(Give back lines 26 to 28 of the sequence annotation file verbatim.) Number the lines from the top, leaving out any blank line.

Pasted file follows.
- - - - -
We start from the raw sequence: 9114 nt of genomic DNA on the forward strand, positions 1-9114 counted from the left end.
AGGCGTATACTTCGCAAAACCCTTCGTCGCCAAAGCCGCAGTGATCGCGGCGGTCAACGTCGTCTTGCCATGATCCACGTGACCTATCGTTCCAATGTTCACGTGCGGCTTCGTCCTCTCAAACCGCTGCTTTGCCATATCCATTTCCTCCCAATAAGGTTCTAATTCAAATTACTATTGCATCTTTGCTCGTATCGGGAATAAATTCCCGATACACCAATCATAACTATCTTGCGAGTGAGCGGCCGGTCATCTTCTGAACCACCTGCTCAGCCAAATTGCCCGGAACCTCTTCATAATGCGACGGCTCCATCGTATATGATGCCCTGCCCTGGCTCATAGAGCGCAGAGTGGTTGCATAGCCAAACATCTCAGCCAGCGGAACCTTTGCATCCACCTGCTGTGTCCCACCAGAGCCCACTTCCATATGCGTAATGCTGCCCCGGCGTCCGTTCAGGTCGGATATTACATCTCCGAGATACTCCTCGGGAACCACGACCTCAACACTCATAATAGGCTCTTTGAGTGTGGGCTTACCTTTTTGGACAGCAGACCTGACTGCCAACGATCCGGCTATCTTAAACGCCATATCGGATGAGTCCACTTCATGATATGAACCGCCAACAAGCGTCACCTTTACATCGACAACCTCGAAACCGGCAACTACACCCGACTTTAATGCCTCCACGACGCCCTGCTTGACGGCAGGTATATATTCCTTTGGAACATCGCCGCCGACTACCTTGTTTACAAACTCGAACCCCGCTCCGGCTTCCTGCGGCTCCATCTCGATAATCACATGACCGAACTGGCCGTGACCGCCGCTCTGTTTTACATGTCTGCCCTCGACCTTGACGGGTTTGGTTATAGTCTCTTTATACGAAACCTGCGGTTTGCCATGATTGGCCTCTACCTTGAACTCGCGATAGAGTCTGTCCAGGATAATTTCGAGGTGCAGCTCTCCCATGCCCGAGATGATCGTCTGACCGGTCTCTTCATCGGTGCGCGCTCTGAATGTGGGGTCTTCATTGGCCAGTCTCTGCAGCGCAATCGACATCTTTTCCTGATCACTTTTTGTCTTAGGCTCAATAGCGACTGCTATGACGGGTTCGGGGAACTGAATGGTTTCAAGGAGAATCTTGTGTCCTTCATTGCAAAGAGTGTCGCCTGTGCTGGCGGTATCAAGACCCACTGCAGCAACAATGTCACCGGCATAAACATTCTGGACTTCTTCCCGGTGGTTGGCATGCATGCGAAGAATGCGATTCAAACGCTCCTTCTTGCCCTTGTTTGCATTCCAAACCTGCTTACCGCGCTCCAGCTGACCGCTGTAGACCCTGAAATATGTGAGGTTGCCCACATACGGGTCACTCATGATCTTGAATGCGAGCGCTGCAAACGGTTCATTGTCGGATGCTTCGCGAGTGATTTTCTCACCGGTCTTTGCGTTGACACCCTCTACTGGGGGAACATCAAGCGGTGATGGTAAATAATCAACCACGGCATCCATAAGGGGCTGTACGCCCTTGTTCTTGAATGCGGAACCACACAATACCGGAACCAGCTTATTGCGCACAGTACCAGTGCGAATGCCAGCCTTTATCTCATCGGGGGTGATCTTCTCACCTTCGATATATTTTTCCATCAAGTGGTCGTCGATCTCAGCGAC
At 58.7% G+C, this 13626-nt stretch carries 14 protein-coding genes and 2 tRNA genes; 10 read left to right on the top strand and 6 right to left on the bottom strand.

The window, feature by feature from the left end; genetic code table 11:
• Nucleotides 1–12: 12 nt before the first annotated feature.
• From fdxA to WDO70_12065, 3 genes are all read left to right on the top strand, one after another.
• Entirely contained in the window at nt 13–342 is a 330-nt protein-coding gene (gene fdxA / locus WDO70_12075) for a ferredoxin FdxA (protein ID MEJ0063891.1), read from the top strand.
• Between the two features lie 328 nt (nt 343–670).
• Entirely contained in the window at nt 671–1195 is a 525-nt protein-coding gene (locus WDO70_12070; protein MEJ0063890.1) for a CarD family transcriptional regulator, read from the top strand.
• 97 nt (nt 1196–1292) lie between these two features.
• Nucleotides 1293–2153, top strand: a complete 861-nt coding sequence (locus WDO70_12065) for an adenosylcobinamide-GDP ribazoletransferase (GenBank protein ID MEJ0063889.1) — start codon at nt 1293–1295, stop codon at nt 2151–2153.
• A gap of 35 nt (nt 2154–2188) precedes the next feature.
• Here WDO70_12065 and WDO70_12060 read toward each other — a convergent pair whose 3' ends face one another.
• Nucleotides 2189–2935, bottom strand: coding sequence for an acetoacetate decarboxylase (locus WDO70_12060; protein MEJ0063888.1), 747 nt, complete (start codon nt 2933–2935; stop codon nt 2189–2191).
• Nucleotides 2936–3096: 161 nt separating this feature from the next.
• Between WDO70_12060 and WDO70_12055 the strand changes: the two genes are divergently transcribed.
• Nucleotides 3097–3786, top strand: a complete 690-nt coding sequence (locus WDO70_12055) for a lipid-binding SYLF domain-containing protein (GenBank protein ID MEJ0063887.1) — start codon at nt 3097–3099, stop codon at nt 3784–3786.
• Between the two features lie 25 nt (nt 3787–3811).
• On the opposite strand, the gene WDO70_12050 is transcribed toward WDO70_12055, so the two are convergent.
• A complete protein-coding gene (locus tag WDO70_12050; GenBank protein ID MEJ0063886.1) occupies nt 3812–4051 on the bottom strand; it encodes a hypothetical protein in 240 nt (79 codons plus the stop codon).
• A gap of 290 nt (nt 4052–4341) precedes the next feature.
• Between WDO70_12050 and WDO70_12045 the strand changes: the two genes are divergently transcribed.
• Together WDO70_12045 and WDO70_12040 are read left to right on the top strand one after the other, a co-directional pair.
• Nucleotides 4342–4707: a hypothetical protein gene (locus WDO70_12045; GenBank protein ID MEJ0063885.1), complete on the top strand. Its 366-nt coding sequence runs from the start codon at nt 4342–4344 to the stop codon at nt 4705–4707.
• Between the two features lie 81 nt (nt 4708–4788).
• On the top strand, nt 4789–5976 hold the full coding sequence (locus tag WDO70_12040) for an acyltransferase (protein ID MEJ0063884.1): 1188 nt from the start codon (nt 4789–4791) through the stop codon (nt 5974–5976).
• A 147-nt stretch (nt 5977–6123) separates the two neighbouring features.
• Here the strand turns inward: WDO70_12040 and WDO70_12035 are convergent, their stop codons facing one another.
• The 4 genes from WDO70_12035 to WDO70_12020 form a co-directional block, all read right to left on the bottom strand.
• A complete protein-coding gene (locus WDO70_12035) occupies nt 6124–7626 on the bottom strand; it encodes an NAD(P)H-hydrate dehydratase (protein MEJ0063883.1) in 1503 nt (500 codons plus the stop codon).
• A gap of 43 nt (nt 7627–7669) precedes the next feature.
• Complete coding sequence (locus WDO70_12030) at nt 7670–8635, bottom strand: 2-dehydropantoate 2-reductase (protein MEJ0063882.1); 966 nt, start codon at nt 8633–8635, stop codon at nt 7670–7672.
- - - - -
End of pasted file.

• On the top strand, nt 4789–5976 hold the full coding sequence (locus tag WDO70_12040) for an acyltransferase (protein ID MEJ0063884.1): 1188 nt from the start codon (nt 4789–4791) through the stop codon (nt 5974–5976).
• A 147-nt stretch (nt 5977–6123) separates the two neighbouring features.
• Here the strand turns inward: WDO70_12040 and WDO70_12035 are convergent, their stop codons facing one another.